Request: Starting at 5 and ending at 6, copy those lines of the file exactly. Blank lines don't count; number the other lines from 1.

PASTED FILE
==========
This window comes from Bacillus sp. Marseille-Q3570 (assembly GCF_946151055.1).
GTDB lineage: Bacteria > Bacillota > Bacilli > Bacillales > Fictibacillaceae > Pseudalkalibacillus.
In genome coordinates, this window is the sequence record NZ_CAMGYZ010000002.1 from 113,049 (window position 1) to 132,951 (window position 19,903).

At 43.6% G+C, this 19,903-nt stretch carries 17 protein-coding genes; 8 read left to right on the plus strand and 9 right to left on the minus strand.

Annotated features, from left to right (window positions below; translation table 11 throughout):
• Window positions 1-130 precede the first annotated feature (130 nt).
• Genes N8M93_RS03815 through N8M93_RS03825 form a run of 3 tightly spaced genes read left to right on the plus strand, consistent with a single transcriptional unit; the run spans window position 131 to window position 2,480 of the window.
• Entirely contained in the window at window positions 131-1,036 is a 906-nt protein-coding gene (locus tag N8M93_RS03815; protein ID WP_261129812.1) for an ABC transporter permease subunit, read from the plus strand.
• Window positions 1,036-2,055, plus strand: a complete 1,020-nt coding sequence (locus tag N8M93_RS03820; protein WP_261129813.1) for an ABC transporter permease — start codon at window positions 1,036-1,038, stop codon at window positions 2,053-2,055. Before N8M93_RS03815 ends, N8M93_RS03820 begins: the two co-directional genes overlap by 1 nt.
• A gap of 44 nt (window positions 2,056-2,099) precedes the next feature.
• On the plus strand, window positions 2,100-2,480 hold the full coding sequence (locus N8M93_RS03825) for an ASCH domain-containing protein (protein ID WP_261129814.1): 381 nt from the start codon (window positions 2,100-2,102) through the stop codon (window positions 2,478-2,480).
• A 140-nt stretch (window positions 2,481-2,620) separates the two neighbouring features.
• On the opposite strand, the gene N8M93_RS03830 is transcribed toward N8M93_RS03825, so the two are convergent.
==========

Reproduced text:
Annotated features, from left to right (window positions below; translation table 11 throughout):
• Window positions 1-130 precede the first annotated feature (130 nt).